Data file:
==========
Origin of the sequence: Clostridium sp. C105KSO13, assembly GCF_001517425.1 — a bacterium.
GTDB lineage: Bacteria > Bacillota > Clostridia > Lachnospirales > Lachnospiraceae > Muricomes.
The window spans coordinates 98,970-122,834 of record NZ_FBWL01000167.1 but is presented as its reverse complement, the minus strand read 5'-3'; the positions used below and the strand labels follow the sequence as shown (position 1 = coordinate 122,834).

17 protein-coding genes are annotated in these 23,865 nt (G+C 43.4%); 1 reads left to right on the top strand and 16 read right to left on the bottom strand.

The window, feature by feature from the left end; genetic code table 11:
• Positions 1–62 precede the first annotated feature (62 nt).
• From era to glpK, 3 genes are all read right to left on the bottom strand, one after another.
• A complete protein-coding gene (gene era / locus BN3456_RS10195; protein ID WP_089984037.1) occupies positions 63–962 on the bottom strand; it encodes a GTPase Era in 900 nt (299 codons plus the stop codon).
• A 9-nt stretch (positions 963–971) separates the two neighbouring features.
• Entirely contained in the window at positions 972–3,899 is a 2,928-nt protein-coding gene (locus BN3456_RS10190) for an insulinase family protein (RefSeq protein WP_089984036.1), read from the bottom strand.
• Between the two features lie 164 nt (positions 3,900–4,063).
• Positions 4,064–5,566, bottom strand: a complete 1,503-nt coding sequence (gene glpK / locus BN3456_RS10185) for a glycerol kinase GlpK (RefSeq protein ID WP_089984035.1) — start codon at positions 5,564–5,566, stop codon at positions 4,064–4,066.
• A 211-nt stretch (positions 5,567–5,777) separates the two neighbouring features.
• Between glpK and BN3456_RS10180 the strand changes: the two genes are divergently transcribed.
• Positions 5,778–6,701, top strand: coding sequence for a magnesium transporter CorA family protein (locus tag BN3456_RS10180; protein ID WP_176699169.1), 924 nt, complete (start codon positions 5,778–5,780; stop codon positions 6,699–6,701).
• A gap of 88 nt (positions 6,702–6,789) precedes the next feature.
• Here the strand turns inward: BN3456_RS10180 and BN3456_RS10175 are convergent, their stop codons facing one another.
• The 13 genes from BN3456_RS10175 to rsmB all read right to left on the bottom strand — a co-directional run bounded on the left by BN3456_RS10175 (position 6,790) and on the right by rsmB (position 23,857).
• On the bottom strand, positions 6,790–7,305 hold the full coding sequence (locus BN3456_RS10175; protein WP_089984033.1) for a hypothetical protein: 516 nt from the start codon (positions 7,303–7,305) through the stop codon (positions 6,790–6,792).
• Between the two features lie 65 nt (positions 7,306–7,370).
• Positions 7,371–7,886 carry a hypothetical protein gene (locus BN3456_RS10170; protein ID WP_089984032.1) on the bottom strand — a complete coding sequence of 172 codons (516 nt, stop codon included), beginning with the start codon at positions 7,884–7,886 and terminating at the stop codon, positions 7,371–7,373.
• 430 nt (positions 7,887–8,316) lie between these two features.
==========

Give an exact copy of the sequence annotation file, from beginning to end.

Origin of the sequence: Clostridium sp. C105KSO13, assembly GCF_001517425.1 — a bacterium.
GTDB lineage: Bacteria > Bacillota > Clostridia > Lachnospirales > Lachnospiraceae > Muricomes.
The window spans coordinates 98,970-122,834 of record NZ_FBWL01000167.1 but is presented as its reverse complement, the minus strand read 5'-3'; the positions used below and the strand labels follow the sequence as shown (position 1 = coordinate 122,834).

17 protein-coding genes are annotated in these 23,865 nt (G+C 43.4%); 1 reads left to right on the top strand and 16 read right to left on the bottom strand.

The window, feature by feature from the left end; genetic code table 11:
• Positions 1–62 precede the first annotated feature (62 nt).
• From era to glpK, 3 genes are all read right to left on the bottom strand, one after another.
• A complete protein-coding gene (gene era / locus BN3456_RS10195; protein ID WP_089984037.1) occupies positions 63–962 on the bottom strand; it encodes a GTPase Era in 900 nt (299 codons plus the stop codon).
• A 9-nt stretch (positions 963–971) separates the two neighbouring features.
• Entirely contained in the window at positions 972–3,899 is a 2,928-nt protein-coding gene (locus BN3456_RS10190) for an insulinase family protein (RefSeq protein WP_089984036.1), read from the bottom strand.
• Between the two features lie 164 nt (positions 3,900–4,063).
• Positions 4,064–5,566, bottom strand: a complete 1,503-nt coding sequence (gene glpK / locus BN3456_RS10185) for a glycerol kinase GlpK (RefSeq protein ID WP_089984035.1) — start codon at positions 5,564–5,566, stop codon at positions 4,064–4,066.
• A 211-nt stretch (positions 5,567–5,777) separates the two neighbouring features.
• Between glpK and BN3456_RS10180 the strand changes: the two genes are divergently transcribed.
• Positions 5,778–6,701, top strand: coding sequence for a magnesium transporter CorA family protein (locus tag BN3456_RS10180; protein ID WP_176699169.1), 924 nt, complete (start codon positions 5,778–5,780; stop codon positions 6,699–6,701).
• A gap of 88 nt (positions 6,702–6,789) precedes the next feature.
• Here the strand turns inward: BN3456_RS10180 and BN3456_RS10175 are convergent, their stop codons facing one another.
• The 13 genes from BN3456_RS10175 to rsmB all read right to left on the bottom strand — a co-directional run bounded on the left by BN3456_RS10175 (position 6,790) and on the right by rsmB (position 23,857).
• On the bottom strand, positions 6,790–7,305 hold the full coding sequence (locus BN3456_RS10175; protein WP_089984033.1) for a hypothetical protein: 516 nt from the start codon (positions 7,303–7,305) through the stop codon (positions 6,790–6,792).
• Between the two features lie 65 nt (positions 7,306–7,370).
• Positions 7,371–7,886 carry a hypothetical protein gene (locus BN3456_RS10170; protein ID WP_089984032.1) on the bottom strand — a complete coding sequence of 172 codons (516 nt, stop codon included), beginning with the start codon at positions 7,884–7,886 and terminating at the stop codon, positions 7,371–7,373.
• 430 nt (positions 7,887–8,316) lie between these two features.